Thus when in the ante-Nicene age the doctrine of the Trinity was under discussion, dynamic Monarchianism " regarded Christ as a mere man, who, like the prophets, though in a much higher measure, had been endued with divine wisdom and power"; modal Monarchianism saw in the Logos dwelling in Christ "only a mode of the activity of the Father"; Patripassianism identified the Logos with the Father; and Sabellianism regarded Father, Son and Spirit as "the roles which the God who manifests Himself in the world assumes in succession" (Kurtz, Church History, i.
MONARCHIANISM, a theological term designating the view taken by those Christians who, within the Church, towards the end of the 2nd century and during the 3rd, opposed the doctrine of an independent personal subsistence of the Logos.
It is usual to speak of two kinds of monarchianism - the dynamistic and the modalistic, though the distinction cannot be carried through without some straining of the texts.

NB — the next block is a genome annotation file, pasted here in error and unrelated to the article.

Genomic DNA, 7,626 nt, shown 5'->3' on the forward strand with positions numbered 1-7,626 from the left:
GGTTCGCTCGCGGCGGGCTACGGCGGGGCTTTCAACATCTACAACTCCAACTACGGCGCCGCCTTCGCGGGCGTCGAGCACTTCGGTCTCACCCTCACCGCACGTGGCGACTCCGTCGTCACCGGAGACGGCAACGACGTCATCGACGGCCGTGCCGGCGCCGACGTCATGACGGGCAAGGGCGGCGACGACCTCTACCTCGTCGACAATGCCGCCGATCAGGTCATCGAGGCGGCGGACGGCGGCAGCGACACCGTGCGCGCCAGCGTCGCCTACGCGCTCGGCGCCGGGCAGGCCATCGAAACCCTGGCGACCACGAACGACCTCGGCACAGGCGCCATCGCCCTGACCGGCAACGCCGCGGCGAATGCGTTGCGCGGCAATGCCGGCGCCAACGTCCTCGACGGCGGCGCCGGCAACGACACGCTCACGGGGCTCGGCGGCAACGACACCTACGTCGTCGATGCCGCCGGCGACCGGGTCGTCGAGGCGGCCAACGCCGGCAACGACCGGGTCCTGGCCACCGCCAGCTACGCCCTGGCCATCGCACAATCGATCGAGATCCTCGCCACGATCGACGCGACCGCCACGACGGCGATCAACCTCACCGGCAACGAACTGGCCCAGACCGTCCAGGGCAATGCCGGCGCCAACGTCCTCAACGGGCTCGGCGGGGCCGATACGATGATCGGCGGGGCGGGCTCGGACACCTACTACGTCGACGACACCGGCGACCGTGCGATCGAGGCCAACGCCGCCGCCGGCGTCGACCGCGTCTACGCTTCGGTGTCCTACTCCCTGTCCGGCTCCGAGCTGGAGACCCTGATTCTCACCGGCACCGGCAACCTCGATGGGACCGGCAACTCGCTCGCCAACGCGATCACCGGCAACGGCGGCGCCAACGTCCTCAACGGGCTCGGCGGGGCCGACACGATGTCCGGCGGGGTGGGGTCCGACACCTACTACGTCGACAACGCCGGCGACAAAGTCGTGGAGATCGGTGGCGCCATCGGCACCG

Modalistic monarchianism, conceiving that the whole fullness of the Godhead dwelt in Christ, took exception to the "subordinatianism" of some Church writers, and maintained that the names Father and Son were only two different designations of the same subject, the one God, who "with reference to the relations in which He had previously stood to the world is called the Father, but in reference to His appearance in humanity is called the Son."
(For the subsequent history of modalistic monarchianism see SABELLIUS.) See the Histories of Dogma by A.